Tucker posted an excellent discussion of this paper on his blog. Go read it:
Fat Quality Influences the Obesogenic Effect of High Fat Diets
The basic conclusion is that feeding rats a high fat diet makes them fat. If it is PUFA based, including a generous amount of omega 3 alpha linolenic acid, it will cook their liver (figuratively speaking... in actuallity it converts their liver to being full of peroxidised PUFA, en-route to cirrhosis). I have an anecdote-type post on the problems of being married to a cardiologist if you happen to be alcohol addicted somewhere. I really ought to dig it out and hit post.
So. The problems with the paper:
The rats on the PUFA diet, with the gross fatty livers, were less obese than the lard fed rats, had better lean body mass percentage and much better brown adipose tissue hypertrophy and fat oxidation.
The bottom line: If you want look slim and well muscled in your coffin then a safflower oil diet with a heavy dash of varnish might be a good choice...
The paper was not looking at insulin levels or insulin signalling so it doesn't provide the data we need to come to any conclusions but it has resonances to the comment Zoran made on the previous post.
The Protons Credo (believe if you so wish!) for the situation:
PUFA, of a carbon chain length which targets them for mitochondrial oxidation, input less FADH2 at mitochondrial electron transporting flavoprotein dehydrogenase (mtETFdh) than do saturated fats or MUFA. This lack of FADH2 input limits the ability to reduce the CoQ couple and facilitates electron flow down the electron transport chain (ETC) and so limits the generation of reverse electron transport through complex I. This damped RET limits the ROS generation (superoxide and H2O2) necessary to initiate insulin signalling under fasting and to limit excessive insulin signalling in the fed state.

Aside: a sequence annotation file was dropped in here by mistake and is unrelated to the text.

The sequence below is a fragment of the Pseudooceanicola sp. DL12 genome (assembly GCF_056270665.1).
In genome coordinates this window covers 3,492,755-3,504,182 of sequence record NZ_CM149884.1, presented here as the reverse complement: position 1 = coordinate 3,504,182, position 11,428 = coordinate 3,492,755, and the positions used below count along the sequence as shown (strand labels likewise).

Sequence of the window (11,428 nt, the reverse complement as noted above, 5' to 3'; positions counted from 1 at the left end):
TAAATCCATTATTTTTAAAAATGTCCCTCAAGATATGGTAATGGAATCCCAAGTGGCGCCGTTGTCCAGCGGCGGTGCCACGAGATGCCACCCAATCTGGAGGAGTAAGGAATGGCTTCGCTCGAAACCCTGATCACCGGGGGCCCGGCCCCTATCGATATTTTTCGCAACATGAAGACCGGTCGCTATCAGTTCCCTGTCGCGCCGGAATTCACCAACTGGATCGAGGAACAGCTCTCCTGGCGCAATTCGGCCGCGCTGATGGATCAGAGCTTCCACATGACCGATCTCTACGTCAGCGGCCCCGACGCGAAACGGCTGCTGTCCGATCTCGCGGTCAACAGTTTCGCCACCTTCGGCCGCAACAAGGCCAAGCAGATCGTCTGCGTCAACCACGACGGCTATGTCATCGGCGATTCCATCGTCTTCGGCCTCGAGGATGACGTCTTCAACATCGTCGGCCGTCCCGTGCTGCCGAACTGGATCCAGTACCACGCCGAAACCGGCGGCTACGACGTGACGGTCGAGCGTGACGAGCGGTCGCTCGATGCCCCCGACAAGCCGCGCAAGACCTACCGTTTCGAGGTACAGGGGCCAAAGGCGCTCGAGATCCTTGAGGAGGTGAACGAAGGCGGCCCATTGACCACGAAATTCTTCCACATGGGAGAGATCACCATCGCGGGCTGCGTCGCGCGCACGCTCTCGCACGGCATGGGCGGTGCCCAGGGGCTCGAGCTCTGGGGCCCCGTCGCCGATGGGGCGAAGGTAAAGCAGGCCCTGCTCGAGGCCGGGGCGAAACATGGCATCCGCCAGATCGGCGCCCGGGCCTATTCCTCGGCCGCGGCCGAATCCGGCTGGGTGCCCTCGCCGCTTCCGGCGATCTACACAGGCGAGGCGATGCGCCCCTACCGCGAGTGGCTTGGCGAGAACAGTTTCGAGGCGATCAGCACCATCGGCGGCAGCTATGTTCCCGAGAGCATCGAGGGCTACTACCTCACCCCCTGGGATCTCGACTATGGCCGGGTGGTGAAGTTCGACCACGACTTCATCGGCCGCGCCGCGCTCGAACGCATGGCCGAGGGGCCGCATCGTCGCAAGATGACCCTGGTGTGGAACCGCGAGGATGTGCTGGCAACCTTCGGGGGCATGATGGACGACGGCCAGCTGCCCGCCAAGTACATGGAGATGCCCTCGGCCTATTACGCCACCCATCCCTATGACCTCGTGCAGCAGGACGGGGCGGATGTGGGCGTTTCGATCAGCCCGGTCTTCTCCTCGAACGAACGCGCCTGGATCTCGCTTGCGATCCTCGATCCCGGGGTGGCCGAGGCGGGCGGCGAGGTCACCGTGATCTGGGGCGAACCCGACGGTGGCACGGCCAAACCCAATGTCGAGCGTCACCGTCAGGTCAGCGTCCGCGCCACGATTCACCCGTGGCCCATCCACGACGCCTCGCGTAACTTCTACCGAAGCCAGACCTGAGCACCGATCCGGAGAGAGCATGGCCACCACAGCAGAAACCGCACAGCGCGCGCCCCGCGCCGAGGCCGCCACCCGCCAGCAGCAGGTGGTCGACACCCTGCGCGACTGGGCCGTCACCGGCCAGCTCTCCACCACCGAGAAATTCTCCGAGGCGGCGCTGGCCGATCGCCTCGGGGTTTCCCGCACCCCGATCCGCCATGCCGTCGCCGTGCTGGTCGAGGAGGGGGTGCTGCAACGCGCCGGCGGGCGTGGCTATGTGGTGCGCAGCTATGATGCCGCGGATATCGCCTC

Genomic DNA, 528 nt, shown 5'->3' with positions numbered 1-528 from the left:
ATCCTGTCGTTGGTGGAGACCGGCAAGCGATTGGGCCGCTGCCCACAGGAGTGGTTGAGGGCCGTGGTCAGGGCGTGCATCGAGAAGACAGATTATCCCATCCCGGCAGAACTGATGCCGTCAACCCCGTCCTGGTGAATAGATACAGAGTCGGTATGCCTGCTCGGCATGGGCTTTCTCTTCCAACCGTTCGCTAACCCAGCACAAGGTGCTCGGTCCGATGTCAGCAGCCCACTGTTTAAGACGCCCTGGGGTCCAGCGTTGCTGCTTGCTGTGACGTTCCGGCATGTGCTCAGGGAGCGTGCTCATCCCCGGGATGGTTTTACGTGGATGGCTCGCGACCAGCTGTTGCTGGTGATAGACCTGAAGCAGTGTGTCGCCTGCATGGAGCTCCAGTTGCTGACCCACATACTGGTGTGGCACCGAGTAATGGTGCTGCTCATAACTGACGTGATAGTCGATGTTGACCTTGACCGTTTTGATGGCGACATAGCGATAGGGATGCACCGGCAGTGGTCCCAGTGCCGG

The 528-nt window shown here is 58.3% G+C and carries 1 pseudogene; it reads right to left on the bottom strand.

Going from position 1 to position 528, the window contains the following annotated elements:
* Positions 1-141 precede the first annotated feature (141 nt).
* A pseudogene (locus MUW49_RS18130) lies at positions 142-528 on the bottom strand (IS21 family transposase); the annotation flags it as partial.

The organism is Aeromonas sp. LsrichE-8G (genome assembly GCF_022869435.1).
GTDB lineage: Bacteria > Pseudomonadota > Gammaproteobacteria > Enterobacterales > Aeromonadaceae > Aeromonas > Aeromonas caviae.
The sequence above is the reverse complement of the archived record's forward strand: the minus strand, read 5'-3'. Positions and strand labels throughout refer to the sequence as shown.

So on a whole body basis PUFA maintain insulin sensitivity. Insulin acts, rather well, under PUFA compared to under saturated fat, in the fed state. It works less well in the fasted state.
A fed, insulin sensitive animal will do two things of interest on a medium carbohydrate, generous fat diet. It will utilise glucose easily in muscles to burn calories and it will continue to use glucose in adipocytes to esterify FFAs with glycolysis-derived glycerol, to store fat.
So the Protons thread expects insulin sensitivity to cause fat accumulation because of maintained insulin sensitivity in adipocytes at high levels of insulin signalling. The cost of this insulin sensitivity is obesity.
PUFA = obesity, soybean oil is the best, they used safflower here.
Slight aside: The insulin resistance associated with obesity is nothing to do with insulin per se. It is triggered by the fact that very large adipocytes leak free fatty acids irrespective of insulin levels. At elevated FFA levels more insulin is needed to translocate GLUT4s than at low FFA levels.
Back to the rats.
The lard fed rats are the most obese. The PUFA fed rats the least obese.
The lard fed rats are on about 10% of their calories as PUFA in their diet. They are probably almost as fat as a 10% PUFA diet would like them to be, ie their adipocytes are almost as distended as a 10% PUFA diet dictates. The rats are almost as fat as they need to be. They are doing this on 380kJ per day. Because the rats are only allowed a total of 380kJ of energy per day. Did you pick that up in the methods?
The PUFA fed rats want to be truely, grossly obese, much more so than the lard fed rats do, because they are on somewhere between 50% and 60% of their energy intake as PUFA. But there, in the hopper, is that same old 380kJ per rat per day. It doesn't matter how much your adipocytes are crying out for more fat, how empty they feel, how hungry they tell your brain to feel. There, in the hopper, is 380kJ.
These rats are intensely insulin sensitive because their adipocytes are "empty" compared to how thery would like to be. They are "starving" compared to how they would like to be. Their muscles respond to insulin's anabolic effect and I'd be willing to bet their growth hormone levels are through the roof and IGF-1 through the floor (another post there, GH, IGF-1 and starvation). Insulin is going to be low because any glucose released from the liver is easily utilised in the fed state. In the fasting state insulin fails to act effectively so that, while FFAs may be the same as in the lard fed rats, we know (from Figure 2) that lipids are being oxidised much more rapidly on a 24h basis.
PUFA sensitise adipocytes to insulin. Given the choice the animal will eat until obese and become insulin resistant due to adipocyte distension. Combine PUFA with starvation and insulin sensitivity will be maintained. Or enhanced.
Just the Protons view. Any other explanations welcome.
Of course people should ask how the action of PUFA compares to the action of metformin. They are superficially similar. That might need more doodles I'm afraid!